Macrophage numbers correlate with increasing histological grade, suggesting these cells may be promoting tumor progression [124]. Depletion of CD11b+ cells in gancyclovir treated CD11b-HSVTK mice exhibited improved survival and decreased tumor size [125], further demonstrating that the majority of tumor infiltrating CD11b+ cells represents a tumor-promoting population and subsequently that depletion of this population represents a potentially viable mechanism of promoting glioma rejection. In addition to depletion of TAM, another strategy to improve patient survival may be to inhibit M2 and concurrently promote M1 phenotype, which promotes anti-tumor cytotoxic activity [67,111]. This can be achieved by various strategies, including blockade of M2-associated effector mechanisms, inducing apoptosis and/or inhibiting recruitment of M2 to the tumor site, or polarization to an M1 phenotype. A more comprehensive review of modulating TAM in glioma can be found in [126].

CSF-1 recruits peripheral macrophages to the tumor site via CSF-1 receptor (CSF-1R) and is vital to induction of M2 phenotype. A recent study in pre-clinical GBM models showed that a specific inhibitor of CSF-1R did not deplete TAM but instead promoted their “re-education” via inhibition of M2-associated genes, resulting in hindered glioma growth and progression [116]. While a decrease in an M2-like gene signature was observed, besides IL-1β, no concurrent increase in M1-associated genes was observed with CSF-1R inhibition [116]. While CSF-1R inhibition appears promising for treatment of glioma, it remains determined whether abrogation of M2 phenotype with no increase in M1 function of TAM is sufficient to drive tumor rejection in patients with GBM.

Additionally, many agents that target MDSC may also alter function of TAM. Future investigations should complement their analysis of immune cells by examining both MDSC and TAM in order to promote the development of effective strategies targeting glioma microenvironment.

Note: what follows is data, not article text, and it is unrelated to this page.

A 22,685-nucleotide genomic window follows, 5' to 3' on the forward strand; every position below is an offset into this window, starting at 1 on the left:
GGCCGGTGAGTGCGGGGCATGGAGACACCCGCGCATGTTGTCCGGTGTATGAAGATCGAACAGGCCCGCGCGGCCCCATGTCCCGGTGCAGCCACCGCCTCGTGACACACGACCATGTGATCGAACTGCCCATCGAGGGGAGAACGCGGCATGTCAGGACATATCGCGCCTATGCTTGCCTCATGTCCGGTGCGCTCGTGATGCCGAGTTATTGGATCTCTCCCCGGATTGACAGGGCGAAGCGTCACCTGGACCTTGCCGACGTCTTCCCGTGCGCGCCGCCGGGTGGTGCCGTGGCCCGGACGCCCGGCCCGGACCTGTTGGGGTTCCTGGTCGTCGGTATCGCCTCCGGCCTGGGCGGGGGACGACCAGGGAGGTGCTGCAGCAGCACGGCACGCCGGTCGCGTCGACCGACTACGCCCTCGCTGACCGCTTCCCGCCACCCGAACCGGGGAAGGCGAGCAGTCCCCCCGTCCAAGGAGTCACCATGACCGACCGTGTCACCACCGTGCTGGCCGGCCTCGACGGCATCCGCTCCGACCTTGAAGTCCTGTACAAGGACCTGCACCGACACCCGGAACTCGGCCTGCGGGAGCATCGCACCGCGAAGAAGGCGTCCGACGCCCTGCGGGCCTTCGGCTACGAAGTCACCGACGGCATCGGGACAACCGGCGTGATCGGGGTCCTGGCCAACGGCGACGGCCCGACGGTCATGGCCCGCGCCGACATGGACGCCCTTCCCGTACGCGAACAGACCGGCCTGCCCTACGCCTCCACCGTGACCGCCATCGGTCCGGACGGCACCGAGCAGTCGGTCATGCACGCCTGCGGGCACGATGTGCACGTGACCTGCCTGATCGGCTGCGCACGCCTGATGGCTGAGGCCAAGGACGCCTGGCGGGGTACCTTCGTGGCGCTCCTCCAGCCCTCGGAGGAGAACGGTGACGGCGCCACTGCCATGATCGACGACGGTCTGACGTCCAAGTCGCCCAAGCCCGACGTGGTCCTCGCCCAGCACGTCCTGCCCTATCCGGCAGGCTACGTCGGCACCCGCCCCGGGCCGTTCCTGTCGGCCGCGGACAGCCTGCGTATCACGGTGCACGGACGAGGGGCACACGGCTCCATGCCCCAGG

2.2.6. Regulatory T-Cells (Tregs)

The significance of Tregs in limiting adaptive immune response and immunotherapy is becoming increasingly clear. CD4+FoxP3+ Treg population correlates with impairment of T-cell proliferation in peripheral blood specimens in GBM patients [127]. Moreover, tumor infiltration by Tregs correlates with tumor burden, as gliomas can alter properties of T-cells, resulting in increases of Treg compartments [128].

Glioma stem cells (GSC) can promote immunosuppression by secretion of immunosuppressive cytokines [129]. They have been shown to activate STAT3 and induce a Treg phenotype, which is further compounded by hypoxic conditions [130]. Glioma-derived factors have also been demonstrated to induce a Treg phenotype and suppressive functions [128]. A recent study in a murine model demonstrated that the majority of tumor-infiltrating Tregs are thymus derived as opposed to induced Tregs [131]. The differential role of induced Tregs and thymically-derived Tregs in glioma development requires further elucidation.

CD4+FoxP3+ Tregs in gliomas have been shown to express a variety of immuno-regulatory molecules, such as CD25, CTLA-4, GITR (glucocorticoid-induced TNFR family related gene), and CXCR4 at high levels [77]. Indoleamine 2,3 dioxygenase (IDO) expression by tumor cells has been shown to inversely correlate with survival in GBM patients [132]. IDO expression was also shown to correlate with Treg infiltration into the glioma site as well as GITR expression by Tregs in mouse models. Accumulation and activation of CD4+FoxP3+ Tregs acts as a dominant immune escape mechanism for gliomas and underline the importance of controlling tumor-infiltrating Tregs in glioma immunotherapy. Treg numbers may be prognostic of vaccine therapy [133].

Multiple studies have examined the impact of depleting Tregs in bolstering anti-glioma immunity, the majority of these studies has utilized blocking anti-CD25 (IL-2Rα) mAb. In murine models, systemic administration of anti-CD25 mAb decreased the number of peripheral Tregs, inhibited their suppressive function and improved T-cell effector responses [76,134,135]. Depletion of Tregs alone improved the survival of mice bearing gliomas [76,134]. However, one study demonstrated that while Treg depletion improved tumor rejection, there was a lack of persistent immunological surveillance when mice were re-challenged with tumor cells [78]. In this study, the combination of Treg depletion and DC vaccine established more potent immune rejection as well as persistent anti-tumor immunity, highlighting the potential need of developing combination therapies [78].